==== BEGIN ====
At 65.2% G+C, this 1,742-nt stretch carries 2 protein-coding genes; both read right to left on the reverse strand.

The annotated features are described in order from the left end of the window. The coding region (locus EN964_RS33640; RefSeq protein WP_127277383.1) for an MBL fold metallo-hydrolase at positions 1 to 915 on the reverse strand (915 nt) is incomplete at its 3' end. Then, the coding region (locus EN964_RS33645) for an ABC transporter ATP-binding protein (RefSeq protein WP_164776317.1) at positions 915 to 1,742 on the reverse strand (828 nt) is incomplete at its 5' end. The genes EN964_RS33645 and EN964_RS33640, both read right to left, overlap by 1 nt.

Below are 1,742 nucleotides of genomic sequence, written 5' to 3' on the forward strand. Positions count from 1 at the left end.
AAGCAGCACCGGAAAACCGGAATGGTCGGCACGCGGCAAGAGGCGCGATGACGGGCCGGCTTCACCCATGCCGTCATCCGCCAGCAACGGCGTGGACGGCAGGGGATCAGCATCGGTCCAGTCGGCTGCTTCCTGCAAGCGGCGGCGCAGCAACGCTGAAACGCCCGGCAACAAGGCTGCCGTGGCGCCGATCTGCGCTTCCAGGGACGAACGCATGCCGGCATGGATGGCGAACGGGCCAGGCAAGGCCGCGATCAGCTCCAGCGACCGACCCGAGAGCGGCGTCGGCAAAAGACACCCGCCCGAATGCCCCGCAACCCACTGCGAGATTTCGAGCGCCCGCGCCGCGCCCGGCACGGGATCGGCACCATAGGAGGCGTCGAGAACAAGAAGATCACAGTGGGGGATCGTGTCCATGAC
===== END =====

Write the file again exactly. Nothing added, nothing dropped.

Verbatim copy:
At 65.2% G+C, this 1,742-nt stretch carries 2 protein-coding genes; both read right to left on the reverse strand.

The annotated features are described in order from the left end of the window. The coding region (locus EN964_RS33640; RefSeq protein WP_127277383.1) for an MBL fold metallo-hydrolase at positions 1 to 915 on the reverse strand (915 nt) is incomplete at its 3' end. Then, the coding region (locus EN964_RS33645) for an ABC transporter ATP-binding protein (RefSeq protein WP_164776317.1) at positions 915 to 1,742 on the reverse strand (828 nt) is incomplete at its 5' end. The genes EN964_RS33645 and EN964_RS33640, both read right to left, overlap by 1 nt.

Below are 1,742 nucleotides of genomic sequence, written 5' to 3' on the forward strand. Positions count from 1 at the left end.
AAGCAGCACCGGAAAACCGGAATGGTCGGCACGCGGCAAGAGGCGCGATGACGGGCCGGCTTCACCCATGCCGTCATCCGCCAGCAACGGCGTGGACGGCAGGGGATCAGCATCGGTCCAGTCGGCTGCTTCCTGCAAGCGGCGGCGCAGCAACGCTGAAACGCCCGGCAACAAGGCTGCCGTGGCGCCGATCTGCGCTTCCAGGGACGAACGCATGCCGGCATGGATGGCGAACGGGCCAGGCAAGGCCGCGATCAGCTCCAGCGACCGACCCGAGAGCGGCGTCGGCAAAAGACACCCGCCCGAATGCCCCGCAACCCACTGCGAGATTTCGAGCGCCCGCGCCGCGCCCGGCACGGGATCGGCACCATAGGAGGCGTCGAGAACAAGAAGATCACAGTGGGGGATCGTGTCCATGAC